Differentiation of Stem Cells at Future Health

One of the defining characteristics of stem cells is their ability to turn into other cell types in the body, allowing the body to use these cells to repair and regenerate tissues.

This ability is known as plasticity.

The process of stem cells turning into other cell types is called differentiation. It occurs naturally within the body and starts at the very beginning of life – you start as a fertilised egg cell which divides into 2 cells, then 4, then 8, then 16 and so on. After a while, these cells start turning into other cell types and eventually they will go on to form all the cell types that make up the human body (nerve cells, muscle cells, blood cells, skin cells etc).

The Human Tissue Authority require us to perform many experiments to demonstrate that the samples we store at Future Health fulfil all sorts of quality criteria, demonstrating that they are of suitable quality for potential future therapeutic use. This includes demonstrating that the cells we store from cord tissue and dental pulp can be differentiated.

To do this, we take cord tissue and dental pulp stem cells and culture them in the lab with various chemical cocktails that are designed to make them turn into other cell types.

The standard method to demonstrate that cells have retained their plasticity is to turn them into osteocytes (bone-forming cells), chondrocytes (cartilage-forming cells) and adipocytes (fat-forming cells).

This process is known as tri-lineage differentiation. From starting the culture through to imaging the final result takes around 5-6 weeks.

Below are a few pictures (taken down a microscope) from some recent experiments.

To give an idea of scale, the bar in the lower right corner of the pictures is a tenth of a millimetre long.

The first picture shows some undifferentiated cells at the start of the experiment.

Differentiation blog image 1

This picture shows dental pulp cells which have been turned into osteocytes (bone-forming cells).
To demonstrate that the differentiation has been successful, the cells are stained with a dye called alizarin red which specifically stains calcium deposits (Calcium, of course, being a major component of bone).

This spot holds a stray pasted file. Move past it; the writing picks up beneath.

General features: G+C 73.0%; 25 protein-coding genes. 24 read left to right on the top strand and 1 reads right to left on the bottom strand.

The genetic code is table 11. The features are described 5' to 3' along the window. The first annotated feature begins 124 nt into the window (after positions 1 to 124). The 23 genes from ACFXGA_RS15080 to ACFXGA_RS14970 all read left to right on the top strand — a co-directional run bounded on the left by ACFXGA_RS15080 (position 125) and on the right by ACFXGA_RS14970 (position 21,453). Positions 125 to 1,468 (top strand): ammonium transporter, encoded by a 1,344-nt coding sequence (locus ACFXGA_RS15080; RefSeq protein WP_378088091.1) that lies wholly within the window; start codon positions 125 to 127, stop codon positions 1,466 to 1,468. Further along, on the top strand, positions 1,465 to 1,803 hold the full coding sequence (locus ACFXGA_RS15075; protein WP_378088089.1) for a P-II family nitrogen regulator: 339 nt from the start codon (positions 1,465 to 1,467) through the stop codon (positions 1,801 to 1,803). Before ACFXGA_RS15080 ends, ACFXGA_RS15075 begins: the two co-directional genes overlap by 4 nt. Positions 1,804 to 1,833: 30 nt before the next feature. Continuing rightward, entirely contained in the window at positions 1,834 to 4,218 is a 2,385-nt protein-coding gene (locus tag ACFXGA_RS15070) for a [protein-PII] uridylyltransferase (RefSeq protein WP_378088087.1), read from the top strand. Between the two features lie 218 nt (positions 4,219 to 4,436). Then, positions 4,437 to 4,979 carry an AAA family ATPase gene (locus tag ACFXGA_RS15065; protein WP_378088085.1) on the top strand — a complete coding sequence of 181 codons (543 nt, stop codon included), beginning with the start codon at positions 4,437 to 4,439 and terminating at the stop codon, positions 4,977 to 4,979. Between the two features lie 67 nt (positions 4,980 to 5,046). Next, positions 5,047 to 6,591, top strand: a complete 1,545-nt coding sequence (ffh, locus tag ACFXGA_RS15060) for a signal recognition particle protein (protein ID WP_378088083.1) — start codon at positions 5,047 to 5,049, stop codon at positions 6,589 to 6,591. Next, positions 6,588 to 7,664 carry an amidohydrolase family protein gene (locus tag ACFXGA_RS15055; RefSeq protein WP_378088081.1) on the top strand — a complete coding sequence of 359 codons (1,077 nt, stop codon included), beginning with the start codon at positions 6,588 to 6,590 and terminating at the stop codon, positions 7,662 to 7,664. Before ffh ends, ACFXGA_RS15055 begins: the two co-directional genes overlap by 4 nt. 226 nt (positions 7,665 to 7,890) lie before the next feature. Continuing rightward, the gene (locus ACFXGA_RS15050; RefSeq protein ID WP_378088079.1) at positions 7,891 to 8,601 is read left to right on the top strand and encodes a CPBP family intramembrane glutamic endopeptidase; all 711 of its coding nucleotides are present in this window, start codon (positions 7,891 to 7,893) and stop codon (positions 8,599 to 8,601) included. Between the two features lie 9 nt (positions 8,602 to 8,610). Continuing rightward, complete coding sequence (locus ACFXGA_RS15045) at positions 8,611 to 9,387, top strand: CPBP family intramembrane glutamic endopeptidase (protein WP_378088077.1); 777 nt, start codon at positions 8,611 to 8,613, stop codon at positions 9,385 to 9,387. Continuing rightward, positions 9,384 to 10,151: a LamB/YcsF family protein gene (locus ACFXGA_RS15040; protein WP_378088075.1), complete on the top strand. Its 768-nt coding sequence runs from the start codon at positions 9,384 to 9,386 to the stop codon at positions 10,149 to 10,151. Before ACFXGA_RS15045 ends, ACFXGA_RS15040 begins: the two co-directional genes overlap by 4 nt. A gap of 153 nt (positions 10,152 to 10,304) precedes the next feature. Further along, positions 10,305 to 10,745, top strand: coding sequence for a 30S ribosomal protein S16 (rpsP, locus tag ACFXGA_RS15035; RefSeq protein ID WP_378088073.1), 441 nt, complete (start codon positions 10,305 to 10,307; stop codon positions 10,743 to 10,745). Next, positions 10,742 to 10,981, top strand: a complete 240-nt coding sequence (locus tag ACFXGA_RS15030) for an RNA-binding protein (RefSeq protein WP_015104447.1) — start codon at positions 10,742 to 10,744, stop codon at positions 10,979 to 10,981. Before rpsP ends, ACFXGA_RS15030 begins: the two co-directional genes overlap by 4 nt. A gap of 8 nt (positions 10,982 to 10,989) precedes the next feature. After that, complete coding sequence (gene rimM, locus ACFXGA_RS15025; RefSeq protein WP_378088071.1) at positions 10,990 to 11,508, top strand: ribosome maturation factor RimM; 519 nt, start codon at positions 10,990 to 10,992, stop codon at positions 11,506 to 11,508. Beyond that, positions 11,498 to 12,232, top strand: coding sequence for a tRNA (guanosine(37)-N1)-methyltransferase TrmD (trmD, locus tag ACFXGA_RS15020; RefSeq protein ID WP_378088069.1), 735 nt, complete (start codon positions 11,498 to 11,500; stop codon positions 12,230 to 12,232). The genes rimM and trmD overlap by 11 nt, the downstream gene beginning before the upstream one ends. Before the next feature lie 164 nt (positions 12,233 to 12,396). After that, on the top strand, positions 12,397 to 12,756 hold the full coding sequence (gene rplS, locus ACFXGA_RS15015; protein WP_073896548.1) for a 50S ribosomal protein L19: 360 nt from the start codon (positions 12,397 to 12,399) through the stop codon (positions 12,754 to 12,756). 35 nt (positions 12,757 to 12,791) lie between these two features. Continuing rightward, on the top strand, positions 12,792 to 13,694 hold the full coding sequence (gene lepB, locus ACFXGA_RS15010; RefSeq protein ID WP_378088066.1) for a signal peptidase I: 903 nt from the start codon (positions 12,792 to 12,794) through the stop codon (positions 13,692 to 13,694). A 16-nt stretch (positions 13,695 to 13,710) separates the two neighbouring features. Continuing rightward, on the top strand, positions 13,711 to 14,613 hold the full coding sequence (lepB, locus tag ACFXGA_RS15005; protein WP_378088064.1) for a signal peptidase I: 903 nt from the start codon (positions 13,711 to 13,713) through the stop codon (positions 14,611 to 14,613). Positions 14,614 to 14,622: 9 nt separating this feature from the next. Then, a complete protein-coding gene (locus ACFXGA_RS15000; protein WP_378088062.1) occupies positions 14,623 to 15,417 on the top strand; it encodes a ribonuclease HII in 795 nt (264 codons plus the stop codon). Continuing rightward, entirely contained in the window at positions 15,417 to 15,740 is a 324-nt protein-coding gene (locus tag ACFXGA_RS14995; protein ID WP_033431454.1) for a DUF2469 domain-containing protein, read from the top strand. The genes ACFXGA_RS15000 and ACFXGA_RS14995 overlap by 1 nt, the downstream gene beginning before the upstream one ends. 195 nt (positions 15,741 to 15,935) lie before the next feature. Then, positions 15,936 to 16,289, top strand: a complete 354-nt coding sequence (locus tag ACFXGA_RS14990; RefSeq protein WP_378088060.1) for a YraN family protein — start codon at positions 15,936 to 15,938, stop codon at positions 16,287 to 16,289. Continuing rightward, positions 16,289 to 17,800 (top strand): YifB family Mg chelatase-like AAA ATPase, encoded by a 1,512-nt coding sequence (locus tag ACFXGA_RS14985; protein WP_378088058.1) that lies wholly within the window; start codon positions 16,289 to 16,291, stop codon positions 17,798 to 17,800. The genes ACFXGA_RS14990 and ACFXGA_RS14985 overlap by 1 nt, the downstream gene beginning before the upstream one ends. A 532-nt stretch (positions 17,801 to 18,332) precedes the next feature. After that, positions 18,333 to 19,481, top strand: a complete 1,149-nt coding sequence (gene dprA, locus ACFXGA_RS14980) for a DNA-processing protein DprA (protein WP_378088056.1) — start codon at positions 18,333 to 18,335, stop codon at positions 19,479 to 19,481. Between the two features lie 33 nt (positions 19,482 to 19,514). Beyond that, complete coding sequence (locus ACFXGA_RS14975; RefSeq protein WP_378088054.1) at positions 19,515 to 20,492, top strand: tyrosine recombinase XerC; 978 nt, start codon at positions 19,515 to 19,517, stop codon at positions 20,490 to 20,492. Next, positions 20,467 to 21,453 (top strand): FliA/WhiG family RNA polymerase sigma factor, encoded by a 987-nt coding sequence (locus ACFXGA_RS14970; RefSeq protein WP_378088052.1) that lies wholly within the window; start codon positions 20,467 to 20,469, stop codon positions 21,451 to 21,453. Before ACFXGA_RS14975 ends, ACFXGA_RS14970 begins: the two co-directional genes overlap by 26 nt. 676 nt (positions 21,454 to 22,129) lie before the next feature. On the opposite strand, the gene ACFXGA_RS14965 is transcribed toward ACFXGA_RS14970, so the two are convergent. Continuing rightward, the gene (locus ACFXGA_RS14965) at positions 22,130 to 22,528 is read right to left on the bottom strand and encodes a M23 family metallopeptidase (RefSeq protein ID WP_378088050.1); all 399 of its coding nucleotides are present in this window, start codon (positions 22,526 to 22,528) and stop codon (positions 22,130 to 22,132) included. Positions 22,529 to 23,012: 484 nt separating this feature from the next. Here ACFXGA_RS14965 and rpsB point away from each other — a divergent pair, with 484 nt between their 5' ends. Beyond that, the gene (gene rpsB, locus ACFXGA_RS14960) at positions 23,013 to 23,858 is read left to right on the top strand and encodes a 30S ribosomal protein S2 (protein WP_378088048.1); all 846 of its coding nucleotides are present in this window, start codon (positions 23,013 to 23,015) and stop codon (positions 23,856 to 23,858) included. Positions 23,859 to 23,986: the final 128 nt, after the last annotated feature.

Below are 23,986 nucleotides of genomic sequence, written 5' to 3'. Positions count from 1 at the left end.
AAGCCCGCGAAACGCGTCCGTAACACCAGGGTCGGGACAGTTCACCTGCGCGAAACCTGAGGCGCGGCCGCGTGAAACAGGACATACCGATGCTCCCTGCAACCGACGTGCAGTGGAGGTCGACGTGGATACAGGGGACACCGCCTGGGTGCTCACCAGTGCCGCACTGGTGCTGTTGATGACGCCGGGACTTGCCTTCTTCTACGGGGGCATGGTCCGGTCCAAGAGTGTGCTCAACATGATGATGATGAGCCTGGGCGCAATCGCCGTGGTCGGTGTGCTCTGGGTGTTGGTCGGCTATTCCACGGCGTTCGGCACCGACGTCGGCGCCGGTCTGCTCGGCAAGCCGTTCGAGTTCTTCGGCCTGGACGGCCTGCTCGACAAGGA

Differentiation blog image 2

This picture shows cord tissue cells which have been turned into adipocytes (fat-forming cells).
To demonstrate that the differentiation has been successful, the cells are stained with a dye called oil red O.
The fat inside the cells appears as round droplets, which stain bright red.

Differentiation blog image 3

To demonstrate that the cells can turn into chondrocytes (cartilage forming cells) we grow tiny (less than 1mm across) spherical pieces of what is essentially artificial cartilage.

To check that this has worked, we take slices of this tissue which are just 0.005mm thick and stain them with a variety of chemicals to show that chondrocyte formation has been successful.

The experiment illustrated below shows cord tissue cells which have been turned into chondrocytes.

The first two images are of the same sample taken at two different magnifications. This sample has been stained with two different dyes:

• Nuclear fast red. This shows up the cells, which appear as irregular red spots.
• Alcian blue. This stains a class of molecules called glycosaminoglycans which are an important component of cartilage – they contribute to its shock-absorbing properties.

Differentiation blog image 4

Differentiation blog image 5

The next two images are the of same sample taken at two different magnifications.

This sample has been stained with safranin-O, a dye which binds to a class of molecules called proteoglycans which are also a major component of cartilage tissue.

Differentiation blog image 6

Differentiation blog image 7

1. “The process is so, so easy.” Simply put, you send us a milk tooth when it falls out, in our specialist collection kit, we process it at our lab, extract the stem cells and store them. It’s a completely non-invasive process that can be achieved from the comfort of your own home.
2. “Peace of mind.” While every parent wishes that their children may never need to access their stem cell sample, it is wise to have it stored as a form of health “back-up”. Stem cells released for treatment could potentially reverse the problem, curing disease or illness.
3. “The increasing promise of the science.” Stem cell research is developing every day; in the laboratories, universities and medical institutions across the world. Today there are over 50,000 publications on the study of MSCs – the type of stem cell found in teeth – and over 1000 clinical trials taking place .
4. “We didn’t bank stem cells at birth.” Here at Future Health Biobank, we really do hear this a lot from our clients. Many parents either didn’t know about stem cell banking when they had a child, or didn’t have the financial freedom to pay it. In some cases, there are other barriers, for example hospital restrictions. Milk tooth stem cell banking is a more affordable second chance to bank your child’s sample in their early years.
5. “The potential to change or save a life.” MSCs found in the dental pulp of milk teeth have the potential to repair and replace tissue cells found in bone, cartilage, muscle, fat and nerves, as part of treatments for diabetes, Alzheimer’s, stroke recovery, autism and many more conditions.

If you would like more information on banking stem cells from teeth, please see our ‘Free Parents guide to Tooth Stem Cell Banking’.